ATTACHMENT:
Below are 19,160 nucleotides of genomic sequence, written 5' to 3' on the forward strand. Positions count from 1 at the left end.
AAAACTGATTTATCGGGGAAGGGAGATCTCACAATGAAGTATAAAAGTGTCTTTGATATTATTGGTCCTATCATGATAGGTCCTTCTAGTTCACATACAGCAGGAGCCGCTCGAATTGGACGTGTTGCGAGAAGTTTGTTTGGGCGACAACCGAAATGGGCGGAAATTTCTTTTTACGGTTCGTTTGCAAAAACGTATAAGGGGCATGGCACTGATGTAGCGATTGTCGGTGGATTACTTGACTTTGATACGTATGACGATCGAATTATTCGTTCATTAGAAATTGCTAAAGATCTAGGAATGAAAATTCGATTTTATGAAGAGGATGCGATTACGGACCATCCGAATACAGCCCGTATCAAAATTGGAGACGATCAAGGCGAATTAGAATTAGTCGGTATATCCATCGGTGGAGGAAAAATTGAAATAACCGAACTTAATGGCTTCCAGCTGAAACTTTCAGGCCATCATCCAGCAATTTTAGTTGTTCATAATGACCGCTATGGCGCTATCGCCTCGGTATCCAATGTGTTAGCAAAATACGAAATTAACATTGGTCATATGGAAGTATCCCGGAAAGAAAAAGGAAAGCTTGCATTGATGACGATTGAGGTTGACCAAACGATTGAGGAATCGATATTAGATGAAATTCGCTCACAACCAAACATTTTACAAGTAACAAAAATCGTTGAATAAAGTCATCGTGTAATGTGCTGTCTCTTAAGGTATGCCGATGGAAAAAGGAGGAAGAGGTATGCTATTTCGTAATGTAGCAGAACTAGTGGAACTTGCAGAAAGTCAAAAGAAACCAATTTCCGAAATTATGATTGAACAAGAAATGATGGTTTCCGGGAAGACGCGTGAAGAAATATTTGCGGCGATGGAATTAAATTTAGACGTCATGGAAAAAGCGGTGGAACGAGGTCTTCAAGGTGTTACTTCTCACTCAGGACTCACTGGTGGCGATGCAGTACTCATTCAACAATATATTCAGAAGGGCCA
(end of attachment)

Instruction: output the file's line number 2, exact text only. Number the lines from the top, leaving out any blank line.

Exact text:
AAAACTGATTTATCGGGGAAGGGAGATCTCACAATGAAGTATAAAAGTGTCTTTGATATTATTGGTCCTATCATGATAGGTCCTTCTAGTTCACATACAGCAGGAGCCGCTCGAATTGGACGTGTTGCGAGAAGTTTGTTTGGGCGACAACCGAAATGGGCGGAAATTTCTTTTTACGGTTCGTTTGCAAAAACGTATAAGGGGCATGGCACTGATGTAGCGATTGTCGGTGGATTACTTGACTTTGATACGTATGACGATCGAATTATTCGTTCATTAGAAATTGCTAAAGATCTAGGAATGAAAATTCGATTTTATGAAGAGGATGCGATTACGGACCATCCGAATACAGCCCGTATCAAAATTGGAGACGATCAAGGCGAATTAGAATTAGTCGGTATATCCATCGGTGGAGGAAAAATTGAAATAACCGAACTTAATGGCTTCCAGCTGAAACTTTCAGGCCATCATCCAGCAATTTTAGTTGTTCATAATGACCGCTATGGCGCTATCGCCTCGGTATCCAATGTGTTAGCAAAATACGAAATTAACATTGGTCATATGGAAGTATCCCGGAAAGAAAAAGGAAAGCTTGCATTGATGACGATTGAGGTTGACCAAACGATTGAGGAATCGATATTAGATGAAATTCGCTCACAACCAAACATTTTACAAGTAACAAAAATCGTTGAATAAAGTCATCGTGTAATGTGCTGTCTCTTAAGGTATGCCGATGGAAAAAGGAGGAAGAGGTATGCTATTTCGTAATGTAGCAGAACTAGTGGAACTTGCAGAAAGTCAAAAGAAACCAATTTCCGAAATTATGATTGAACAAGAAATGATGGTTTCCGGGAAGACGCGTGAAGAAATATTTGCGGCGATGGAATTAAATTTAGACGTCATGGAAAAAGCGGTGGAACGAGGTCTTCAAGGTGTTACTTCTCACTCAGGACTCACTGGTGGCGATGCAGTACTCATTCAACAATATATTCAGAAGGGCCA